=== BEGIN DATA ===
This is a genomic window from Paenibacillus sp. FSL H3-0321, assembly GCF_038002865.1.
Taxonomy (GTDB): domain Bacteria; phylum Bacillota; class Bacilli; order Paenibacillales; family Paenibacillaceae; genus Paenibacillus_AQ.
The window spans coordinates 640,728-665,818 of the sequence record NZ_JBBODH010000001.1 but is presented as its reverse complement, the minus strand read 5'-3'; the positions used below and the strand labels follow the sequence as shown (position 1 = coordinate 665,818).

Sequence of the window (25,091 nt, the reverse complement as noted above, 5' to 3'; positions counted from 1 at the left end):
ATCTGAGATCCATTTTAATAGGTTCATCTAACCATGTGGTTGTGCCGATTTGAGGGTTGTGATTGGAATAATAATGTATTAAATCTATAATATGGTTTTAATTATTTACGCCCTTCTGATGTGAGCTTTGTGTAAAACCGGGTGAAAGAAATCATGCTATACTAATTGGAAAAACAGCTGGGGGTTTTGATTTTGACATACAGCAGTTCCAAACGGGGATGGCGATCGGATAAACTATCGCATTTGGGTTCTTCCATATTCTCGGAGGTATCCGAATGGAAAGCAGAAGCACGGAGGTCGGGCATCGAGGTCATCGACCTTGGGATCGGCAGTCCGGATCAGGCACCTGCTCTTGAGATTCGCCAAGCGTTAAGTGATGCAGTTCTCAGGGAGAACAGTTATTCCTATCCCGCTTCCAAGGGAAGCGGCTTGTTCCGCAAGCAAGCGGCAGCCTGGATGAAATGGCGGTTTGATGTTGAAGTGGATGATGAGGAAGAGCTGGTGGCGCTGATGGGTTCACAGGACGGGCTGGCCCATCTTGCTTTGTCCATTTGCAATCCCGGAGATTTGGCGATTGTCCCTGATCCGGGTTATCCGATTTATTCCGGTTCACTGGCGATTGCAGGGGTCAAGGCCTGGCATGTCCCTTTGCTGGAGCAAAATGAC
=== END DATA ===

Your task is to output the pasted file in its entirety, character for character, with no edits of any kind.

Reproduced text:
This is a genomic window from Paenibacillus sp. FSL H3-0321, assembly GCF_038002865.1.
Taxonomy (GTDB): domain Bacteria; phylum Bacillota; class Bacilli; order Paenibacillales; family Paenibacillaceae; genus Paenibacillus_AQ.
The window spans coordinates 640,728-665,818 of the sequence record NZ_JBBODH010000001.1 but is presented as its reverse complement, the minus strand read 5'-3'; the positions used below and the strand labels follow the sequence as shown (position 1 = coordinate 665,818).

Sequence of the window (25,091 nt, the reverse complement as noted above, 5' to 3'; positions counted from 1 at the left end):
ATCTGAGATCCATTTTAATAGGTTCATCTAACCATGTGGTTGTGCCGATTTGAGGGTTGTGATTGGAATAATAATGTATTAAATCTATAATATGGTTTTAATTATTTACGCCCTTCTGATGTGAGCTTTGTGTAAAACCGGGTGAAAGAAATCATGCTATACTAATTGGAAAAACAGCTGGGGGTTTTGATTTTGACATACAGCAGTTCCAAACGGGGATGGCGATCGGATAAACTATCGCATTTGGGTTCTTCCATATTCTCGGAGGTATCCGAATGGAAAGCAGAAGCACGGAGGTCGGGCATCGAGGTCATCGACCTTGGGATCGGCAGTCCGGATCAGGCACCTGCTCTTGAGATTCGCCAAGCGTTAAGTGATGCAGTTCTCAGGGAGAACAGTTATTCCTATCCCGCTTCCAAGGGAAGCGGCTTGTTCCGCAAGCAAGCGGCAGCCTGGATGAAATGGCGGTTTGATGTTGAAGTGGATGATGAGGAAGAGCTGGTGGCGCTGATGGGTTCACAGGACGGGCTGGCCCATCTTGCTTTGTCCATTTGCAATCCCGGAGATTTGGCGATTGTCCCTGATCCGGGTTATCCGATTTATTCCGGTTCACTGGCGATTGCAGGGGTCAAGGCCTGGCATGTCCCTTTGCTGGAGCAAAATGAC